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Being out of politics and back on the farm does have its upsides.
The belt has come in a couple of notches, the woodshed is better stocked and I do get to see the family for more than just fleeting visits home.
Conversely, I’ve resumed grizzling about the weather (bloody dry here in Lawrence) and the wool price, so I guess not that much has changed.
Knowing what I know from the inside, it is interesting watching the growing frustration of farmers with the Government and the various regulations being foisted upon us.
To be fair, I am not seeking to rewrite history. This hasn’t happened only in the past six months. It was building when I was involved and that is quite likely why I’m writing this as a member of the public as opposed to a member of parliament.
I’ve watched the emergence of the Groundswell group and applaud them for having the motivation to rally support to push back on some of these measures.
It’s much easier to complain to your neighbour over the boundary fence than to actually try to do something about it.
At the core they are right. Some of the regulations like mandatory sowing dates and complex consenting requirements are unworkable and overly bureaucratic.
At a recent farmer meeting I attended in Waitahuna called by the Otago Regional Council, it soon became apparent that even the entity charged with overseeing these regulations was unable to fully explain what the actual requirements were.
It was no surprise to me the Government has postponed the rules for a year so that it can panelbeat them into a workable proposal.
Where I do differ from Groundswell is where they have not only trained their guns on the Government but seemingly have also turned on existing farmer leadership in the form of Federated Farmers and Beef+Lamb New Zealand.
By way of disclosure, I have recently joined the executive of Otago Federated Farmers. I’ve done so because I have seen first hand the excellent work their team has done on behalf of farmers locally.
In Simon Davies, in Otago and Bernadette Hunt, in Southland, they have two excellent young farming leaders heavily engaged in representing farming interests on regional issues and contributing southern voices on national issues.
While in Parliament, I also worked closely with B+LNZ and DairyNZ and they were both very proactive in proposing alternative policies and pursuing collaboration between farming organisations. It is critical we present a united front wherever possible.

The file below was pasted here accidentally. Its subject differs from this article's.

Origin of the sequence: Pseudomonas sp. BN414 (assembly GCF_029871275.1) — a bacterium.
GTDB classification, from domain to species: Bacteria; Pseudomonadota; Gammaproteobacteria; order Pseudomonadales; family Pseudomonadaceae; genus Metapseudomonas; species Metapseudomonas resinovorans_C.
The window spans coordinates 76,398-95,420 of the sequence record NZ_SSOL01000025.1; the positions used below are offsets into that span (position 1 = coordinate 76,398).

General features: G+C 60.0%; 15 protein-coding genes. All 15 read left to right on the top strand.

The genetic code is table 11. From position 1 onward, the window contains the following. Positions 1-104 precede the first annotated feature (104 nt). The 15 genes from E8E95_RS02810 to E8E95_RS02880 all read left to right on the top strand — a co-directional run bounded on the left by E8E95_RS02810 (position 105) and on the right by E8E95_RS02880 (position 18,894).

I can absolutely assure farmers that their farming leaders are working exceptionally hard to engage with the Government and guide them to a better place.
Initiatives like the He Waka Eke Noa partnership on climate change and the recent pause on the introduction of harsh intensive winter grazing requirements are tangible proof that our farming leadership is proving to be effective.
It also shows the power of working together. While farmers may not be completely happy with the outcomes, they are significantly better than the original proposals.
The Government will not mind one bit if our sector descends into infighting, division and disunity. This will allow them to ram through rules, regulations and laws without us even having the chance to influence policy.
We all need to stick together because we have the same goal — ensuring sensible and practical policies which work on the ground.
Farmers should be wary about shooting the messengers like B+LNZ, Federated Farmers and DairyNZ — that’s akin to shooting ourselves in the foot.
While it might be tempting to believe that we only need to drive tractors up the steps of parliament to show our dissatisfaction, that on its own would not deliver more sensible outcomes.
The reality our farming leaders are facing is that they are dealing with a government that sits on a massive electoral mandate.
You simply cannot bully a government which has such a huge majority with significant support parties up its sleeve on environmental issues.
Just saying no is not an option and would likely lead to even more prescriptive regulation. They call it ‘‘being in power’’ for a reason.
New Zealand is now a much more urban, liberal, diverse and multicultural society and the make-up of our parliament increasingly reflects this. New Zealanders have less first-hand connection to the practicalities of how their food is produced.
The next election will be a generational tipping point where the millennial vote will outnumber the baby boomers and we can see issues like climate change, water quality and animal welfare are of keen importance.
Reassuring them we are serious good stewards of our land and our animals is likely to be an ongoing challenge.
The good news is, while the Government probably does not need our votes to hold power, they most certainly need the wealth we create.
New Zealand simply cannot maintain a first world economy without the income generated from exporting our world class food and fibre.
This is where our farming leaders do hold levers and can reason with government but can only do so by offering more practical alternative solutions.
That deserves every farmer’s support.
- Mark Patterson is a Lawrence farmer and former New Zealand First list MP.